In conclusion, my younger self wouldn’t want me to be sitting at home alone, saving up money for nothing. My younger self would want me to do something – anything rewarding, have enough money to eat, enjoy good company, meet new people, and never think that I’ve got it all figured out.

Featured photo credit: Valles Barnepass i Hemsedal Skisenter/SkiStar via flickr.com

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Published on January 7, 2021

How To Train Yourself When You Lack Attention To Details

How To Train Yourself When You Lack Attention To Details

Some people see the trees for the forest, and some see only the forest, meaning they lack strong attention to detail. But even if you’re one of the people who take a macro rather than a micro view, true professionalism requires balancing both.

If focusing on the fine points is not your forte, you will benefit from training yourself to pay attention to details. You will profit by saving yourself time, effort, money, and credibility.

Why Training Yourself in Attention to Details Pays Off

You add value to your organization when you make the effort to ensure that you performed your work thoroughly and effectively. This is why job postings often list “attention to details” among the required skills.

When you present your supervisor or client with well-completed, high-quality work the first time, it maximizes your value and minimizes wasted time. Detail-oriented people are also more adept at catching mistakes that could lead to costly blunders.

Moreover, attention to detail is an indicator of possessing other in-demand employee qualities, such as organization, thoroughness, and focus. In some professions, such as accounting, engineering, medical research, and more, you can only excel if you have trained yourself to pay attention to details.

In other professions, possessing strong attention to detail is the very quality that will get you promoted to a position where you will be asked to consider the big picture.

Finally, if you are the “go-to” details person, everyone else on the team can relax a bit. They know the project is in good hands and will likely throw you more projects as a reward. This will ultimately lead to your advancement.

3 Important Aspects of Becoming More Detail-Oriented

Here are the 3 important things you need to learn if you want to remedy your lack of attention to detail:

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  1. Respect deadlines
  2. Understand the work-flow plan
  3. Build in time to mess up

1. Respect Deadlines

Deadlines lend all projects a finish line. One smart idea is to take the given deadline and work backward from it, calculating when your piece of the project is due. Then, if you stick to the proscribed schedule for completing the mini-projects that you have, you will never miss a deadline.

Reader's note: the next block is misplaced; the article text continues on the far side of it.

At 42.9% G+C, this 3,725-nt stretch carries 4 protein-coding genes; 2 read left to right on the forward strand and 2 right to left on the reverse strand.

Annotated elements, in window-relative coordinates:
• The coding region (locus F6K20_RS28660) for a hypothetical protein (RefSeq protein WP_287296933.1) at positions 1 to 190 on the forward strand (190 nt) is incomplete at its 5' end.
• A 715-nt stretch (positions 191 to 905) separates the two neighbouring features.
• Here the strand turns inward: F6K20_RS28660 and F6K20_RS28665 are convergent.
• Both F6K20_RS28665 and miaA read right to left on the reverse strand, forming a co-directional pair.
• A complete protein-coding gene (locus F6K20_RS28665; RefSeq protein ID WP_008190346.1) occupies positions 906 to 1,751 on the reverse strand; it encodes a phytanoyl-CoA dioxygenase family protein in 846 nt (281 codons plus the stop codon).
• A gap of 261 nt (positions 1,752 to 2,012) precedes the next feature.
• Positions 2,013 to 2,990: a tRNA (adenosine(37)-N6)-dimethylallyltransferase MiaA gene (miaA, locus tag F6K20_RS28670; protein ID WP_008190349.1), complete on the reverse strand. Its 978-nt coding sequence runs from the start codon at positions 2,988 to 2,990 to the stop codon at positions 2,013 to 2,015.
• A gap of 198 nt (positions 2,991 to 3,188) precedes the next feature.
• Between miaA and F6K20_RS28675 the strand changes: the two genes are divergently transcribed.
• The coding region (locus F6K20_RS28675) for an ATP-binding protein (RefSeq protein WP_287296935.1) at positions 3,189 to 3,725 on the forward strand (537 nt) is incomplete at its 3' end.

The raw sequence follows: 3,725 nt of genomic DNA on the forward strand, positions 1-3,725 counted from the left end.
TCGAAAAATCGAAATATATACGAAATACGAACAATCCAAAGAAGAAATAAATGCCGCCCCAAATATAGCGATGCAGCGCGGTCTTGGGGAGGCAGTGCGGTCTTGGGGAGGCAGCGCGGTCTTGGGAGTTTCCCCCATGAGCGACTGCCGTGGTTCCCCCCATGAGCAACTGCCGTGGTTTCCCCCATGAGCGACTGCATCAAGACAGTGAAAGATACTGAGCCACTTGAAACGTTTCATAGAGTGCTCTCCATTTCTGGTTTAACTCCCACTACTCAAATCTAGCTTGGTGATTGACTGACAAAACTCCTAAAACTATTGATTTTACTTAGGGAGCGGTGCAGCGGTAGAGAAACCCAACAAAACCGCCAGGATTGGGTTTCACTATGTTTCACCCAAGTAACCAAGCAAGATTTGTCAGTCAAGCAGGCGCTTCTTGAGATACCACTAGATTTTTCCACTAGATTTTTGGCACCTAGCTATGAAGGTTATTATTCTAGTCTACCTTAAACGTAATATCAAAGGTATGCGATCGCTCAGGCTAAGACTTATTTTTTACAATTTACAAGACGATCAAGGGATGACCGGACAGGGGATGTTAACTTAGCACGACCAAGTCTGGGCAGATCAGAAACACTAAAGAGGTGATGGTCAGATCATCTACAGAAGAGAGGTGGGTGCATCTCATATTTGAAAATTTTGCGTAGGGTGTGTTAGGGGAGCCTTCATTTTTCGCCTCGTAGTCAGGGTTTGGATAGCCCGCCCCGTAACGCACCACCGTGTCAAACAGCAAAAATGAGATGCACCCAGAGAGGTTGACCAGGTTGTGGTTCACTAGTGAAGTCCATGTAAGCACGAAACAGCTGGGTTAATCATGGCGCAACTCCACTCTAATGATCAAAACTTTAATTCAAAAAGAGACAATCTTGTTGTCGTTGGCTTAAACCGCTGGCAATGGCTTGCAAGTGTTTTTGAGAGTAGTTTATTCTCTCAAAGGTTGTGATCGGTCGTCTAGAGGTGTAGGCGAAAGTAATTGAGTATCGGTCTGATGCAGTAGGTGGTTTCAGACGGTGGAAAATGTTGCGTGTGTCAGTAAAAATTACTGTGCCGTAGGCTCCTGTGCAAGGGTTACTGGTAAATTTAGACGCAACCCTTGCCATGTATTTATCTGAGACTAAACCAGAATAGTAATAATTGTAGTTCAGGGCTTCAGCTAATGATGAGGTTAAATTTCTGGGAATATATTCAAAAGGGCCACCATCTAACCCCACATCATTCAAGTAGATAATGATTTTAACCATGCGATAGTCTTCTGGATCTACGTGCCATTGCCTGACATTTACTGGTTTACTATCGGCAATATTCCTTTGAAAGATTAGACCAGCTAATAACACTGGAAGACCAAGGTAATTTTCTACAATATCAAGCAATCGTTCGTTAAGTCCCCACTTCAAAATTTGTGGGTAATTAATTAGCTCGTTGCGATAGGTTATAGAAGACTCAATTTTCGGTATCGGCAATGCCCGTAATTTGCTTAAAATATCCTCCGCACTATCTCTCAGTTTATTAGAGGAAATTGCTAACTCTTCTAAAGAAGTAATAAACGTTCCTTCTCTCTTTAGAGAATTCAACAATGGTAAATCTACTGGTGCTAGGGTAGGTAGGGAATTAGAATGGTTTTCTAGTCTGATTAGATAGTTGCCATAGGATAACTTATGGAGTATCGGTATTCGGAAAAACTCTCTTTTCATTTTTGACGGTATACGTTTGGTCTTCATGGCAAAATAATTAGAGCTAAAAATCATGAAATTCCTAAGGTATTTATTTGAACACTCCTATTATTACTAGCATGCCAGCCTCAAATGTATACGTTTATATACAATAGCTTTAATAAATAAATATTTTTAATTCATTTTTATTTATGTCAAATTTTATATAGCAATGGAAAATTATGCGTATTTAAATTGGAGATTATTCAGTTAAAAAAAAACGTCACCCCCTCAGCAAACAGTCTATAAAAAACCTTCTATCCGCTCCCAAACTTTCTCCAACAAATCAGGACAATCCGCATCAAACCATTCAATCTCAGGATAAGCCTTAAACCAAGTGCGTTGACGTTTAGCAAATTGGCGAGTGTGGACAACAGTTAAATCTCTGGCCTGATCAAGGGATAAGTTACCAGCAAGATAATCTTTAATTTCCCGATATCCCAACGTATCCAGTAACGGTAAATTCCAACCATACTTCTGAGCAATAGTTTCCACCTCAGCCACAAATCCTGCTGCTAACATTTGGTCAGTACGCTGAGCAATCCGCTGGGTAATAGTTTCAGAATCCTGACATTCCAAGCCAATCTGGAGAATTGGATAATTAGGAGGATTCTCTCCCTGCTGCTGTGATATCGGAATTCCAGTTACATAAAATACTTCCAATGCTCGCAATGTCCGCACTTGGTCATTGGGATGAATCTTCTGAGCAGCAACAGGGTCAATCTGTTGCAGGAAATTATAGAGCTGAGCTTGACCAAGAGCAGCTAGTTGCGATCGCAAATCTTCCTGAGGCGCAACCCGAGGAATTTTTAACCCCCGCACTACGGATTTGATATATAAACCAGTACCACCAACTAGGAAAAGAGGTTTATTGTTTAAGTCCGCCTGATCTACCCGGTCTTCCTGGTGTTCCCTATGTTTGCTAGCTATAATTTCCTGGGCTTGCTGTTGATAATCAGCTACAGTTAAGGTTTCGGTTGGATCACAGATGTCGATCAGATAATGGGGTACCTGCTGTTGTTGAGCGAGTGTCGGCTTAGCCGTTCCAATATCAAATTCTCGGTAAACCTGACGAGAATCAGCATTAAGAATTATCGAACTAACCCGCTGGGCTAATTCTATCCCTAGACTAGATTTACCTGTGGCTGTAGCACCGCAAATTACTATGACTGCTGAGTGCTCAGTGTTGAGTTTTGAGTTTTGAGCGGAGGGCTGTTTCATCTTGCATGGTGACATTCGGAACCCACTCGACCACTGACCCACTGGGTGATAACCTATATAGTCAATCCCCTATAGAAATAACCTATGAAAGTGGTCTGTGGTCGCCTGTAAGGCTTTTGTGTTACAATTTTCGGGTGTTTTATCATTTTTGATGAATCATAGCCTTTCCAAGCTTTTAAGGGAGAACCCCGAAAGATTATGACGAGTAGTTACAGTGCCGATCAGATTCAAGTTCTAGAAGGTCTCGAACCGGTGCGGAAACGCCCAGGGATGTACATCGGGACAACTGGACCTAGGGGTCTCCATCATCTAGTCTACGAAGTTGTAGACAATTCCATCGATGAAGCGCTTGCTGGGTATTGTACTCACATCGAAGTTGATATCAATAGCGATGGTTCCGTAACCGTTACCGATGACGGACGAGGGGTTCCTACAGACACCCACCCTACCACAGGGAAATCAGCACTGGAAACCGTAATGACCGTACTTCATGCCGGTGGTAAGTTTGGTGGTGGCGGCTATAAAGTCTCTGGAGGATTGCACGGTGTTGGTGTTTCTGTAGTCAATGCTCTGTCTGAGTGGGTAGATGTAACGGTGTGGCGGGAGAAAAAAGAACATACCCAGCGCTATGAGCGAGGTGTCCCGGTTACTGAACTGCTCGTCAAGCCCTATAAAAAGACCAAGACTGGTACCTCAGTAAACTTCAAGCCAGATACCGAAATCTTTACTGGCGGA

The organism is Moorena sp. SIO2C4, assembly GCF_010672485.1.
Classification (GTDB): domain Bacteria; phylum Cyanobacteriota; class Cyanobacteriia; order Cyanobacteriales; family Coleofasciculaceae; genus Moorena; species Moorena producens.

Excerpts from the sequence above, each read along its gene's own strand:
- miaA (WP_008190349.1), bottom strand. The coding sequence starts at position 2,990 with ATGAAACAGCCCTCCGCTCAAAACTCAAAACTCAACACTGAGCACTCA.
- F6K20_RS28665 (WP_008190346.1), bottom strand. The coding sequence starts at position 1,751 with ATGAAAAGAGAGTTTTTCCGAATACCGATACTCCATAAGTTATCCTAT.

One important note on this: It is smarter to stick to the deadline and turn in work that merits a “B+” than to blow the deadline with “A” work. Chances are, through revision and suggested changes from others on the team, you can bring up your B+ work to an A later. But if you disregard deadlines, you will lose the respect of your boss and fellow teammates.

2. Understand the Work-Flow Plan

Your team is developing work in conjunction with other teams who have projects and deadlines of their own. When you grasp the whole work-flow plan, you may be able to either add insight to the greater project or to your own smaller piece of it that others at the firm will consider valuable.

3. Build in Time to Mess Up

You can expect that “what can go wrong will go wrong.” Don’t overpromise on deadlines. Something likely will mess up, but when it does if you built in the time to fix it, those around you won’t freak out.

Chances are, you already give your attention to several details. Take heart. You can do this! You can overcome your lack of attention to detail and become more detail-oriented.

For starters, consider this: Most people take the time and put in extra effort into the activities or undertakings that matter to them most. Training yourself to become more detail-oriented can mean adopting a similar pattern of behavior.

Apply the same attention you give to your appearance. Are you a meticulous dresser? Do you pay attention to how you pair patterns and colors, and how you accessorize a particular outfit?

This is the same system to use when you lack attention to detail with your work. Give every item careful consideration so that each one contributes to the perfectly pieced-together whole.

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Assemble the ingredients the way you do when you cook. Cooking and baking from scratch require close attention to details as you measure and add each ingredient in sequence, and you time everything so that the meal comes together at the same time.

Similarly, your work product requires you to gauge whether all the ingredients have been added and that your final product is delivered on time.

Organize your business network like you do your social contacts. If you follow a broad base of friends and acquaintances on social media, you can apply similar skills to stay up-to-date on details associated with business acquaintances.

When you meet somebody who could be influential to your career or a resource for improving your skills, follow that person on social media. Respond to their posts to keep the lines of communication flowing.

12 Tips to Help You if You Lack Attention to Detail

Teaching yourself to take note of important details involves sharpening your perceptions and thinking ahead. The following tips will help you adopt these practices. Master these habits when training yourself to become detail-oriented.